Background Patients with chronic immune thrombocytopenic purpura (ITP) only require treatment if they are bleeding, or prior to scheduled operations. Patients are also treated if platelet counts are very low. Some patients become refractory, relapse or do not respond to treatment with steroids. Splenectomy is effective in raising the platelet count in most patients, but as spontaneous remission may occur even after 1 year or more, it is justified to defer splenectomy. Furthermore, splenectomy and/or first-line treatment modalities may not suit all patients. Therefore, alternatives are desirable.
Materials This review will focus on anti-B cell therapy with rituximab, and two thrombopoietin mimetic agents that have entered clinical trials, AMG 531 and eltrombopag. These therapeutics have been studied in patients who were refractory to first-line treatment and/or splenectomy, and to defer splenectomy.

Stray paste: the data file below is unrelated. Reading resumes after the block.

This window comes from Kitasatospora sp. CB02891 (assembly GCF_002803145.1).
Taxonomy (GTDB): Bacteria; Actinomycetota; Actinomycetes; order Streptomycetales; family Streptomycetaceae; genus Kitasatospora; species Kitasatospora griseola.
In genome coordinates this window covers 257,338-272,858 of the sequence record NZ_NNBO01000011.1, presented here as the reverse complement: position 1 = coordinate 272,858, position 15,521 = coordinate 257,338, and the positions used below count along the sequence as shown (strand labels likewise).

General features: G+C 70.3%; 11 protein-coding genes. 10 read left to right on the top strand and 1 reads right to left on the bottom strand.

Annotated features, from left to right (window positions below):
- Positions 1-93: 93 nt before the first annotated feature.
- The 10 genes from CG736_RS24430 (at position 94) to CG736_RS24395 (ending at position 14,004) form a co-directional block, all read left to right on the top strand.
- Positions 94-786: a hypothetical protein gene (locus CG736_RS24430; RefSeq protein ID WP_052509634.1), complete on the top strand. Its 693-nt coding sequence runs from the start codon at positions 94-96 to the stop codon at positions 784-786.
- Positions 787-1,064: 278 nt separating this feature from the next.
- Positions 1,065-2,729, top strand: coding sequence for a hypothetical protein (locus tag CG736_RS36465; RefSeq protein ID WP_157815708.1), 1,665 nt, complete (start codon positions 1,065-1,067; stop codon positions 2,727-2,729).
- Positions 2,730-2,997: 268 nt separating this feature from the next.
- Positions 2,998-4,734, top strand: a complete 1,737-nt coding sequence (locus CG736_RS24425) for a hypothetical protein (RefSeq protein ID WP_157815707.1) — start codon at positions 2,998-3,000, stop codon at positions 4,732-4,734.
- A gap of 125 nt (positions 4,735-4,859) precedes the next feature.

Results There are no controlled trials with rituximab, but clinical experience has shown a success rate of 40% to 60%. Encouraging phase 1 and 2 data have been published for both thrombopoietin mimetics; preliminary data from an open-label extension trial with AMG 531 and from phase 3 studies with eltrombopag further confirm their efficacy.
Conclusion Clinical experience will ultimately determine the appropriate indications of these new treatments for ITP.